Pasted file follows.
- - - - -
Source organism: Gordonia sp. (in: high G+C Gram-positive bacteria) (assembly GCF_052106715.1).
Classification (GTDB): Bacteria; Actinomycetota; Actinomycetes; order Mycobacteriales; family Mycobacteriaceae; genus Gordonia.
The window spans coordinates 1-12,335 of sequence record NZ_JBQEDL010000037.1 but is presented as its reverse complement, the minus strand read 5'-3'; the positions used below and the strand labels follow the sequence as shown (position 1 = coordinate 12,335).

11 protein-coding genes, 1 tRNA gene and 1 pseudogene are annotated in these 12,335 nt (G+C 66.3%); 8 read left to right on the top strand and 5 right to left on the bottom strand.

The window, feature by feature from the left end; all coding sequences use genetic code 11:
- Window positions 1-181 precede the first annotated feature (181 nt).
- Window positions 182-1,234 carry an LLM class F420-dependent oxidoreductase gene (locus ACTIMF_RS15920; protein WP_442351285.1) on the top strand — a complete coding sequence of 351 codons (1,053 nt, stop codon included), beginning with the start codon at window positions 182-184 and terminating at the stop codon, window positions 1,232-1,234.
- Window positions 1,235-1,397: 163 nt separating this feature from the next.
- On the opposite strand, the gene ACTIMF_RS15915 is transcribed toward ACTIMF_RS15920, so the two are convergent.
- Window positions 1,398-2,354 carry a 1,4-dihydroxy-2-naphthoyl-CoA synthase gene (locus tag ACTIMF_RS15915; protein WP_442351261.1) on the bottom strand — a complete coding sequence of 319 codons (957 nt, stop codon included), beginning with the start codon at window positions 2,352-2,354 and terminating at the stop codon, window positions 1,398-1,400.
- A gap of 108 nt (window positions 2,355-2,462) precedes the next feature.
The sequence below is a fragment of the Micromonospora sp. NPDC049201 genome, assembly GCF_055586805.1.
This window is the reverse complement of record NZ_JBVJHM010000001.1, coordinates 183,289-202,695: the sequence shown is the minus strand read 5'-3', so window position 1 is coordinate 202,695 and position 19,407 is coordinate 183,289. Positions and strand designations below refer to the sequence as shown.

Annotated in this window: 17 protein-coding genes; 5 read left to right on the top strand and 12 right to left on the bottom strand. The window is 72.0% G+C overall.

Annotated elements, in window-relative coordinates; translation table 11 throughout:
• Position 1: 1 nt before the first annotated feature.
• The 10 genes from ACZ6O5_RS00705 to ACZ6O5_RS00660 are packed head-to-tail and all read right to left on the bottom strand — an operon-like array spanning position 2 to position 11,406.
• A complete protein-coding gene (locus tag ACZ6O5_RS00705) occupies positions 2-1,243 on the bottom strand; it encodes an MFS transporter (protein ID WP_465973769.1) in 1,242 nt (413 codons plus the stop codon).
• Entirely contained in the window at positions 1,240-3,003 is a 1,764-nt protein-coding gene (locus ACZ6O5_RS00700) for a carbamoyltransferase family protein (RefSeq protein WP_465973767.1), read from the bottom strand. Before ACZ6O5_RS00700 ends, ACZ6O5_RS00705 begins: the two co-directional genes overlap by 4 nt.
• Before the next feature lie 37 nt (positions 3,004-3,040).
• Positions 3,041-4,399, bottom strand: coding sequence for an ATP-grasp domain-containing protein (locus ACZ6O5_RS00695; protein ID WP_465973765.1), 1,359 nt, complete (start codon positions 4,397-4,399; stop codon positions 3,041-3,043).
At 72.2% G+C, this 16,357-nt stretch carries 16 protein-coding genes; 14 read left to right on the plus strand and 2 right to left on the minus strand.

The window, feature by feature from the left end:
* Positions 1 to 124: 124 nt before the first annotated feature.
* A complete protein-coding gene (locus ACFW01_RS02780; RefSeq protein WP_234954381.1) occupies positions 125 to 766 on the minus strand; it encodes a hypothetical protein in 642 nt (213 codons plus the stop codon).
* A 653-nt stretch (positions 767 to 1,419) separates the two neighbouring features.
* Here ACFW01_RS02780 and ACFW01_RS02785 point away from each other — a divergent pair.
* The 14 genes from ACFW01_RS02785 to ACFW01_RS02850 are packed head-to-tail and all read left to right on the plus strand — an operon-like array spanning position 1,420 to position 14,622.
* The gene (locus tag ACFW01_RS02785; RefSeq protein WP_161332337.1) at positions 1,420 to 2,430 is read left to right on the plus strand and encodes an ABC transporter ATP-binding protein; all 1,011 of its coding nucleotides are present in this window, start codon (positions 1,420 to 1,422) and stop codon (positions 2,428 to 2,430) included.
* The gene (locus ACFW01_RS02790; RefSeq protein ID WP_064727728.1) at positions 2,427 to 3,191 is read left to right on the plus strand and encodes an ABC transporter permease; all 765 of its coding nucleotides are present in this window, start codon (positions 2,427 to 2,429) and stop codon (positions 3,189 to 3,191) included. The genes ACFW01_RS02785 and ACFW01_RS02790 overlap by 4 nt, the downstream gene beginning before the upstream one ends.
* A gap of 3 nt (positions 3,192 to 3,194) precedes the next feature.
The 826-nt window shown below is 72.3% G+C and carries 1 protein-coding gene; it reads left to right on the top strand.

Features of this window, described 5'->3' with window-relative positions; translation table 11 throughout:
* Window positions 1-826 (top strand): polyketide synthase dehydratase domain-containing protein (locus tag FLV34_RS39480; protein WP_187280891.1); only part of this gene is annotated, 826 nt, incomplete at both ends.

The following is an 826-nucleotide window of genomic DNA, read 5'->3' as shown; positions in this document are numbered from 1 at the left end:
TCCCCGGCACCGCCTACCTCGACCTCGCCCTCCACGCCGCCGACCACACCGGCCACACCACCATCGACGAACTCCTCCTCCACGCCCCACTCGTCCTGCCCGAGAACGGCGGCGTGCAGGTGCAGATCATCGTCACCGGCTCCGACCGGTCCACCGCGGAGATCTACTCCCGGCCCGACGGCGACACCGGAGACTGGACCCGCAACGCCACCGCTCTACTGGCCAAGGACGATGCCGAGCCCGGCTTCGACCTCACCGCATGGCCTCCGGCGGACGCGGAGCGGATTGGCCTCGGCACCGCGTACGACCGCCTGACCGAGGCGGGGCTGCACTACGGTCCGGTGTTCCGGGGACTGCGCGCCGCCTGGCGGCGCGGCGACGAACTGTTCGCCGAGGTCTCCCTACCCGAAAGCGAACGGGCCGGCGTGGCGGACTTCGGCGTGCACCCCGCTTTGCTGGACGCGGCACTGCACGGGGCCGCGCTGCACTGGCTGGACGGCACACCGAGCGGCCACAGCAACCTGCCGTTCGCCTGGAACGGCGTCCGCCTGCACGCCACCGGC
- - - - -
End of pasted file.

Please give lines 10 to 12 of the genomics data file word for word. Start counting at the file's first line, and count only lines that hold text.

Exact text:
- Window positions 1,398-2,354 carry a 1,4-dihydroxy-2-naphthoyl-CoA synthase gene (locus tag ACTIMF_RS15915; protein WP_442351261.1) on the bottom strand — a complete coding sequence of 319 codons (957 nt, stop codon included), beginning with the start codon at window positions 2,352-2,354 and terminating at the stop codon, window positions 1,398-1,400.
- A gap of 108 nt (window positions 2,355-2,462) precedes the next feature.
The sequence below is a fragment of the Micromonospora sp. NPDC049201 genome, assembly GCF_055586805.1.